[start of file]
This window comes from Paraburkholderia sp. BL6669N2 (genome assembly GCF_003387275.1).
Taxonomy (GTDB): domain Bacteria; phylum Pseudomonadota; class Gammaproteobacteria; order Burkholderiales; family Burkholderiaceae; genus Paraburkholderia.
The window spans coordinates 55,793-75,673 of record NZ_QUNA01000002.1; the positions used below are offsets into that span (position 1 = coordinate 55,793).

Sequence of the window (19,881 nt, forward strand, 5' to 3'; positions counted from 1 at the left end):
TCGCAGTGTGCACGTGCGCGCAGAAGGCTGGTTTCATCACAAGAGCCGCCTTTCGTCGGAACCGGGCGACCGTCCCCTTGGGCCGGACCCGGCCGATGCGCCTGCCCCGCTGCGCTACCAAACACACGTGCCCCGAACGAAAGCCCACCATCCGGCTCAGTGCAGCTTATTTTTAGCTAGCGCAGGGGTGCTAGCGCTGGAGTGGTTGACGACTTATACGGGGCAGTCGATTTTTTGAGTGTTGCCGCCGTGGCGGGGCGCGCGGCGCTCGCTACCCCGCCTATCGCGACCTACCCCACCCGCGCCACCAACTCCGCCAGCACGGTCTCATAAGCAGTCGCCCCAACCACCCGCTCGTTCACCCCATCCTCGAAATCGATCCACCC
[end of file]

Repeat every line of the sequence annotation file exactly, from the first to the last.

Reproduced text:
This window comes from Paraburkholderia sp. BL6669N2 (genome assembly GCF_003387275.1).
Taxonomy (GTDB): domain Bacteria; phylum Pseudomonadota; class Gammaproteobacteria; order Burkholderiales; family Burkholderiaceae; genus Paraburkholderia.
The window spans coordinates 55,793-75,673 of record NZ_QUNA01000002.1; the positions used below are offsets into that span (position 1 = coordinate 55,793).

Sequence of the window (19,881 nt, forward strand, 5' to 3'; positions counted from 1 at the left end):
TCGCAGTGTGCACGTGCGCGCAGAAGGCTGGTTTCATCACAAGAGCCGCCTTTCGTCGGAACCGGGCGACCGTCCCCTTGGGCCGGACCCGGCCGATGCGCCTGCCCCGCTGCGCTACCAAACACACGTGCCCCGAACGAAAGCCCACCATCCGGCTCAGTGCAGCTTATTTTTAGCTAGCGCAGGGGTGCTAGCGCTGGAGTGGTTGACGACTTATACGGGGCAGTCGATTTTTTGAGTGTTGCCGCCGTGGCGGGGCGCGCGGCGCTCGCTACCCCGCCTATCGCGACCTACCCCACCCGCGCCACCAACTCCGCCAGCACGGTCTCATAAGCAGTCGCCCCAACCACCCGCTCGTTCACCCCATCCTCGAAATCGATCCACCC